About the news
- UNICEF seeks help from Islamic bodies to achieve vaccination goal
- To quell the rumours around the measles-rubella vaccine, UNICEF has reached out to Islamic civil society organisations, religious leaders and academia to create trust and address myths around immunisation.
- This is the first time the rubella vaccine has been introduced in India’s childhood immunisation programme
- Misinformation about the vaccine in minority communities has caused concern in the government.
- They are not willing to take part in the vaccination program
Vaccination program in India
- India has one of the largest immunisation programmes in the world, with nearly 26 million children targeted annually for immunisation.
- According to UNICEF, despite extensive coverage, only 65% of children in India received all vaccines during the first year of their life.
- Rubella, which is commonly referred to as German Measles, is a mild infection, but can have serious consequences if it occurs in pregnant women.
- With 134,200 measles deaths globally in 2015, of which around 49,200 occurred in India — nearly 36%
- Immunisation is one of the most effective and cost-effective ways to protect children’s lives and futures.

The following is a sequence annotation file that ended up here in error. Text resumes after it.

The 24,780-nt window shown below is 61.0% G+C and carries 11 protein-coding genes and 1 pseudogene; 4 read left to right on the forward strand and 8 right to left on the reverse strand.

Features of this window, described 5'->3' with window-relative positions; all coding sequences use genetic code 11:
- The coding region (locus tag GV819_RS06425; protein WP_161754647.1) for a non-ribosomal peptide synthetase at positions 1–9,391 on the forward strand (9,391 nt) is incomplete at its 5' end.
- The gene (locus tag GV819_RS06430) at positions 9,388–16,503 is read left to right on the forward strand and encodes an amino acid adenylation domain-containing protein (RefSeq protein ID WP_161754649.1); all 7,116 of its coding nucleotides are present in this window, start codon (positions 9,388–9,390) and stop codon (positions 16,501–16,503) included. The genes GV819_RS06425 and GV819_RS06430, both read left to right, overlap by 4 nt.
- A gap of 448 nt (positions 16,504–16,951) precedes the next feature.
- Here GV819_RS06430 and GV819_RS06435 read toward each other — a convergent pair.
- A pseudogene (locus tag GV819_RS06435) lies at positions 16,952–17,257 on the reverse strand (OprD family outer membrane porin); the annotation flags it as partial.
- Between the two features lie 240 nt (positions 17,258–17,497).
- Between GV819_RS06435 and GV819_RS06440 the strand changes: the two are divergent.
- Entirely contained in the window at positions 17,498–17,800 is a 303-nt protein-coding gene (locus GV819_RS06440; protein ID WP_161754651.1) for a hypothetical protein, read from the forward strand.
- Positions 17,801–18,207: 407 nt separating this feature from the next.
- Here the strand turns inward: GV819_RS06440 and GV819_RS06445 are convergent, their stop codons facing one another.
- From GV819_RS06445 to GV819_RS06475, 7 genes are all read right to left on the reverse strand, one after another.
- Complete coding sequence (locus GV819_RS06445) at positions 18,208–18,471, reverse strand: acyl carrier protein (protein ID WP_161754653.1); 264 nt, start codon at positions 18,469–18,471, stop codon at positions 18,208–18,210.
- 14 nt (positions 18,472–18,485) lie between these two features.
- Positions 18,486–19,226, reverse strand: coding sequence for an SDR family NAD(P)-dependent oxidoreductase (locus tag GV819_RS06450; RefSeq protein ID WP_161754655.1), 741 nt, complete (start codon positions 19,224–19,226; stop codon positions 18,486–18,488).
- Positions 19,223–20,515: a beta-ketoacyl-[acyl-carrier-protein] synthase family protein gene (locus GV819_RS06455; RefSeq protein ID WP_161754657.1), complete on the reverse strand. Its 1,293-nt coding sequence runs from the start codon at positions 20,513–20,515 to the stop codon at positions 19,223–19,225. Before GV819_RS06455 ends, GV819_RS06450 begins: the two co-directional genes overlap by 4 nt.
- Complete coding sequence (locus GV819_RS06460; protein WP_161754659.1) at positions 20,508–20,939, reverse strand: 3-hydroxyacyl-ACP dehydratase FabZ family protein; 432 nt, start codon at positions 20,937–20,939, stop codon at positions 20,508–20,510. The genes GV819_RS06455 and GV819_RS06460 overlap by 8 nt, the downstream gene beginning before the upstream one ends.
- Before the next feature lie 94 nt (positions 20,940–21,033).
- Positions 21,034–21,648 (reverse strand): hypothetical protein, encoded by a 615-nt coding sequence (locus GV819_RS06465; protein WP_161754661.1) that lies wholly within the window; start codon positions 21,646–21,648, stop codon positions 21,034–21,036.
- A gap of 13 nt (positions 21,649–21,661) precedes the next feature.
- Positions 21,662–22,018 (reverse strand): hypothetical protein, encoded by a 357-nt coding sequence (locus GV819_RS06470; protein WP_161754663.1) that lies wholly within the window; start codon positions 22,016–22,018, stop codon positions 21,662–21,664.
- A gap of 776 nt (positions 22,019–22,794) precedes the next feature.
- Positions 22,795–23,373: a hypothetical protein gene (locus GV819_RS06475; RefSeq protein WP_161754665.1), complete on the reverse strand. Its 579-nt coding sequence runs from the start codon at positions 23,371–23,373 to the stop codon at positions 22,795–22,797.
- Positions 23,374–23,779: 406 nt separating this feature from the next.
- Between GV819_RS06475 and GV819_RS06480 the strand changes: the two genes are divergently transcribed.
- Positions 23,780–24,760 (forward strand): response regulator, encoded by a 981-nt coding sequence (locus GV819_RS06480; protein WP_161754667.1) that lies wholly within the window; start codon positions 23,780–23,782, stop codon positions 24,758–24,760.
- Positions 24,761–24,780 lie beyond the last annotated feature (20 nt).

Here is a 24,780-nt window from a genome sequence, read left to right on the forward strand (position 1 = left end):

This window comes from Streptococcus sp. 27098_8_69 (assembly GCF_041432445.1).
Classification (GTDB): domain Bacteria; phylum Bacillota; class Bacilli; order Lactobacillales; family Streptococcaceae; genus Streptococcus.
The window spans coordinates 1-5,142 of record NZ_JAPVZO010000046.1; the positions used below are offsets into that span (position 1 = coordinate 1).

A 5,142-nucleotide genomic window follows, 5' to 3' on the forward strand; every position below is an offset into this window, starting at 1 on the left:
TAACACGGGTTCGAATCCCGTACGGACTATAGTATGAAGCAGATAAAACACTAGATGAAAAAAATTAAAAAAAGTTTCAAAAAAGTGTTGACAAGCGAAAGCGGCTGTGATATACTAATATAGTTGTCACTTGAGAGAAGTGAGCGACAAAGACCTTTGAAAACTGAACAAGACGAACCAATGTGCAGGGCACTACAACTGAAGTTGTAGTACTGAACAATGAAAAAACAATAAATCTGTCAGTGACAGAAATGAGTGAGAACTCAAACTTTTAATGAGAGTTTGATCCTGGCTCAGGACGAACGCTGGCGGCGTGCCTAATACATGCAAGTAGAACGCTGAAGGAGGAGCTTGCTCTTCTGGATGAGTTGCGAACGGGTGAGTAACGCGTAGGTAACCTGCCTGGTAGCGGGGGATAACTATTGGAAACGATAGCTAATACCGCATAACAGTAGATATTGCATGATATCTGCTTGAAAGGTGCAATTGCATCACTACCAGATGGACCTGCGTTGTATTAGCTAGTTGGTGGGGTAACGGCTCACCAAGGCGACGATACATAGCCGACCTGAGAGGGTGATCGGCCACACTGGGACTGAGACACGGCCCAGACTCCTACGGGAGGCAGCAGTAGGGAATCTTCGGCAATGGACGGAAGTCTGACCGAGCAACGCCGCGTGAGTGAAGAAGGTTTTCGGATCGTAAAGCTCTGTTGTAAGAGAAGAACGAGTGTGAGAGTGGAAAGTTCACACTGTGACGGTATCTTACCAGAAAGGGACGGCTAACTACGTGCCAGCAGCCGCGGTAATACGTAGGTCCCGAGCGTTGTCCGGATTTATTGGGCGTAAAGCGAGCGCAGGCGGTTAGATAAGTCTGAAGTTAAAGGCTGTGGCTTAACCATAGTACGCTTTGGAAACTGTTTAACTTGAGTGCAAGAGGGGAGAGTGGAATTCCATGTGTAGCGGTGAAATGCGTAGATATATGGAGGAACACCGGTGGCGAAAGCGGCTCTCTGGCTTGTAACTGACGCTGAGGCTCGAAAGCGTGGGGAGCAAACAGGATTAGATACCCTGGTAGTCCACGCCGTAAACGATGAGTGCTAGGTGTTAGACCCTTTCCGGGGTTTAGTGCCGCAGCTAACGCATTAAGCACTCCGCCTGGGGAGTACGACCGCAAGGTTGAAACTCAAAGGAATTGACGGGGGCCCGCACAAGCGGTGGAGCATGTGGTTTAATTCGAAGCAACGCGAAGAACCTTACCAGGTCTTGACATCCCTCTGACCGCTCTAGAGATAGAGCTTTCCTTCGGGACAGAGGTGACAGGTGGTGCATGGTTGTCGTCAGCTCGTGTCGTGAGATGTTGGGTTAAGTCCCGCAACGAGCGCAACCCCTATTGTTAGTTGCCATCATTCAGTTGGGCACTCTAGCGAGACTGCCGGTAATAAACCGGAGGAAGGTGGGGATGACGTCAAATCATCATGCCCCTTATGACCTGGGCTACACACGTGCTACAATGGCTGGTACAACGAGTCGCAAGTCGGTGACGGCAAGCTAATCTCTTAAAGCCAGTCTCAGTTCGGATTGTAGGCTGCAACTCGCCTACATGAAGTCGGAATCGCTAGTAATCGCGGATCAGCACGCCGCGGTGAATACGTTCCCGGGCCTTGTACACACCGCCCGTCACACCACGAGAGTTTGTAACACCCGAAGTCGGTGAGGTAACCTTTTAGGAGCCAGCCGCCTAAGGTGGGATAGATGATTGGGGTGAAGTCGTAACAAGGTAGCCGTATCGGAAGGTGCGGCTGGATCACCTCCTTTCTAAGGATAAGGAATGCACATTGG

- The recently introduced measles rubella vaccine, which will be provided for free in schools
About the Vaccine
- The introduction of these new vaccines in the Universal Immunisation Programme aims to reduce childhood mortality and protect children
- It prevent from three major highly preventable and potentially fatal diseases — measles, pneumonia and diarrhoea.
- The first-time introduction of the rubella vaccine, in a combination MR shot, protects children against irreversible and devastating health issues.
UNICEF has engaged with Urdu media in efforts to create trust in vaccines and address myths around immunisation
Source : The Hindu
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